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Management of impetigo

Dear bpac,

I have just read about the management of impetigo in BPJ 19 (February 2009). I have recently been asked about treating asymptomatic elderly carriers of MRSA that are resident in a rest home. This was on the basis of the eradication of the carrier status in a patient that was treated with antibiotics for another infection.

Is there any evidence for treating asymptomatic carriers in such a setting?

Dr Paul Kennedy, GP, Te Awamutu

Choosing whether to treat or not to treat a MRSA carrier depends on three factors; how successful is treatment likely to be, is the patient (or others) at risk of MRSA infection, and what is the local policy?

An individual MRSA carrier may be treated, or decolonised, with a combination of antiseptic washes and shampoos, topical antibiotic to the nostrils (mupicirin) and usually at least two oral antibiotics. This treatment reduces the amount of the original Staphylococcus aureus on the body. Following treatment recolonisation occurs either with the original strain (the MRSA) or a new strain. Clearing MRSA completely is difficult and colonisation can be very long term.

Individuals colonised with MRSA are asymptomatic. Therefore treatment is only recommended if there is a high risk of MRSA infection either for the patient or those around them. For instance treatment may be recommended by the hospital infection control team prior to elective surgery, to reduce the risk of peri-operative complications for the individual, and to reduce cross contamination between in-patients.

The risk of serious infection with MRSA is less in the community and decolonisation is not usually recommended. Instead standard infection control procedures to reduce cross colonisation are recommended for all residents, e.g. good hand hygiene and occlusive dressing of open wounds

Isolation of MRSA positive patients is not recommended. They should socialise as normal. However they should not share a bedroom if they (or their roommate) have a chronic open wound or invasive devise such as a catheter.

Should asymptomatic elderly carriers of MRSA in residential care be treated? Unless expecting surgery, probably not.


  1. General Health Protection, Department of Health. Infection control guidance for care homes. Crown copyright, London 2006. Available from (accessed April 2009)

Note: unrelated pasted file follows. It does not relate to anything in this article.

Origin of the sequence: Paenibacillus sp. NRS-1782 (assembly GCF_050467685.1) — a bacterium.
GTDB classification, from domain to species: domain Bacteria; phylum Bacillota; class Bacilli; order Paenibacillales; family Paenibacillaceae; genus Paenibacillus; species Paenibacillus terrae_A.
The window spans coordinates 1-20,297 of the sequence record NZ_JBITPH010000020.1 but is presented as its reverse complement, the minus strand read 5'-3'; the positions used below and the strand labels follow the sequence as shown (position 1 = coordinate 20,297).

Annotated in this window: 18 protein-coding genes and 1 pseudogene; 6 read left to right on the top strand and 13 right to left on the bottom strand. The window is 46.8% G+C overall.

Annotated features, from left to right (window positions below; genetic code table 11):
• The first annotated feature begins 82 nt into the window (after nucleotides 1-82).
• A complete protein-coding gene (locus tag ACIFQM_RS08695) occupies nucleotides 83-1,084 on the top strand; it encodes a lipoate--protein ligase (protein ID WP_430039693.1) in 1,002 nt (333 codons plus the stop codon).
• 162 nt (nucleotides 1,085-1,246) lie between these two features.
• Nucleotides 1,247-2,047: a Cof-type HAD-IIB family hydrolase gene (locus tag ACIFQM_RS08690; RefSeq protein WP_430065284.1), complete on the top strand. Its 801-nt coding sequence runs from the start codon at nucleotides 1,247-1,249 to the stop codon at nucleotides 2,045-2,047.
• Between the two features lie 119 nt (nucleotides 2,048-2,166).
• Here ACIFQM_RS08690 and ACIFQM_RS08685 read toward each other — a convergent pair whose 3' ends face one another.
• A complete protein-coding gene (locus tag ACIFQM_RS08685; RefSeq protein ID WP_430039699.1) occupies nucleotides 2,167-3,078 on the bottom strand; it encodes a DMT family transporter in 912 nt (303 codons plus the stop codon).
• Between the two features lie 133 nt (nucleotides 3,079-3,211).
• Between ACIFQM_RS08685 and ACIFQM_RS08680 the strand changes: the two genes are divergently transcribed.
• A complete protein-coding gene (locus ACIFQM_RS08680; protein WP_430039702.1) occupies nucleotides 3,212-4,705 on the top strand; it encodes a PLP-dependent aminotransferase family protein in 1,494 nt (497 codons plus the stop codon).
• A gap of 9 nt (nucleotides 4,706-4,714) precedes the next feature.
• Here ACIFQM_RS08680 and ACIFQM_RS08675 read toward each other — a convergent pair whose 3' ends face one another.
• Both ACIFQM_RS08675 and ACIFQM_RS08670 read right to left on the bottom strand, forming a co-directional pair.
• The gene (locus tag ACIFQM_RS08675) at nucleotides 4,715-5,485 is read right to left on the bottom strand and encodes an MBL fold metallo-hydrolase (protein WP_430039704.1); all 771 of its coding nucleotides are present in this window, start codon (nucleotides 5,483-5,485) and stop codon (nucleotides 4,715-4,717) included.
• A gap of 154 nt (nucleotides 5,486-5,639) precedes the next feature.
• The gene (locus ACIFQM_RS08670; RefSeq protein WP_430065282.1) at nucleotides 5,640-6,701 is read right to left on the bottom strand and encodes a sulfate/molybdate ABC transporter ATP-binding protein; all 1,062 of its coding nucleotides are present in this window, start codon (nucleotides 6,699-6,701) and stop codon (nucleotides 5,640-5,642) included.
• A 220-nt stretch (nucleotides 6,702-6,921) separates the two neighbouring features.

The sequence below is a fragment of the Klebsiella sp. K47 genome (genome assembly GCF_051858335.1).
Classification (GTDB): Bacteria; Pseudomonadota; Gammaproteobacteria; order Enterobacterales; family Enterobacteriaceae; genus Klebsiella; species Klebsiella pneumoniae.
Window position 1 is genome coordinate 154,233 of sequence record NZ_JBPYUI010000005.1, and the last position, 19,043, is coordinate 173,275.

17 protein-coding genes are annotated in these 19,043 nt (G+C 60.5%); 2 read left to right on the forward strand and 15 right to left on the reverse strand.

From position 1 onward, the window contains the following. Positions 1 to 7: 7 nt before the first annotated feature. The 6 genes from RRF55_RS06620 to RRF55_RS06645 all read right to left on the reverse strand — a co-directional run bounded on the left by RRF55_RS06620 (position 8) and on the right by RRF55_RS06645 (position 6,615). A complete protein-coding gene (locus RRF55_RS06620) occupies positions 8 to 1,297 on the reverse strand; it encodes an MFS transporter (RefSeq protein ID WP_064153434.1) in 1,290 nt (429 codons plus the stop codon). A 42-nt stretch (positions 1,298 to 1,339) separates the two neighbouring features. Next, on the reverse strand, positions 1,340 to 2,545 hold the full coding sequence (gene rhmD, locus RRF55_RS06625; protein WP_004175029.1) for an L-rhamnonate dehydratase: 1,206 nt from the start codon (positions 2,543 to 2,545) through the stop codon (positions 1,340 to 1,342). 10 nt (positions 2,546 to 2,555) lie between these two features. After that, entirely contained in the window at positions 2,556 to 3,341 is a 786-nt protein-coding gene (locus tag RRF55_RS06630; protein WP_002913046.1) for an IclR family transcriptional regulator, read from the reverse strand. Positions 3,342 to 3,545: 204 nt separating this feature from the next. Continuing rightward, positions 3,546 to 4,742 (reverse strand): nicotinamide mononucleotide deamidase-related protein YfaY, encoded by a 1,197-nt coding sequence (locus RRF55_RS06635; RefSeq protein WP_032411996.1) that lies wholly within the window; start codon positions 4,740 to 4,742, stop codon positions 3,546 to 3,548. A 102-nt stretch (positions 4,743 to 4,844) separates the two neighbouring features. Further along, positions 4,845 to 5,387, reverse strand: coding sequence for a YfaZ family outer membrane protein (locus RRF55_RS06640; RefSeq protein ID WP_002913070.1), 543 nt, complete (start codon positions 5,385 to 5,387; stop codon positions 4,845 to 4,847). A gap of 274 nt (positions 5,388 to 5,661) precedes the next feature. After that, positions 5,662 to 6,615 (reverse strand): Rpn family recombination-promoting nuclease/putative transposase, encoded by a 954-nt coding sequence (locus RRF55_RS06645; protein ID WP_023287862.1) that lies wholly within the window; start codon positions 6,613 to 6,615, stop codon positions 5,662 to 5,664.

2. Coia JE, Duckworth GJ, Edwards DI, et al. Guidelines for the control and prevention of meticillin-resistant Staphylococcus aureus (MRSA) in healthcare facilities. J Hosp Infect 2006;63S:1-44.
  3. Royal College of Nursing. Methicillin-resistant Staphylococcus aureus (MRSA): guidance for nursing staff. London 2005.

CVD and Antioxidants

Dear bpac,

In your article “The Science Behind Lifestyle Risk Factors for Cardiovascular Disease” (BPJ 18), you state that “a higher intake of certain anti-oxidants has been shown to lower the incidence of heart disease”. Interestingly you do not give any references to support this.

The recently published New Zealand Cardiovascular Guidelines Handbook (Page 31) contradicts this with “RCT evidence shows that vitamin supplementation with these anti-oxidant vitamins (beta carotene, vitamin C and vitamin E) does not reduce cardiovascular risk”.

This topic made for lively debate in my peer review group.

How should we be advising our patients?

Dr Marion Taylor, GP, Wanganui

It is clear that there is benefit associated with greater consumption of fruits and vegetables. However, whether this benefit is due to antioxidant content remains to be determined, although there are a number of pointers in that direction.

“Up to Date” reviewed the literature on this topic again at the beginning of this year and their conclusion was as follows:

“Antioxidants have been evaluated for both primary and secondary prevention of coronary heart disease (CHD). Studies of the mechanisms of atherosclerosis suggest that antioxidants might be protective. Observational studies appeared to show benefits with higher intake of some antioxidants. Additionally, cardiovascular protection has been associated with diets high in antioxidants (from fruit and vegetables and with higher circulating levels of alpha tocopherol).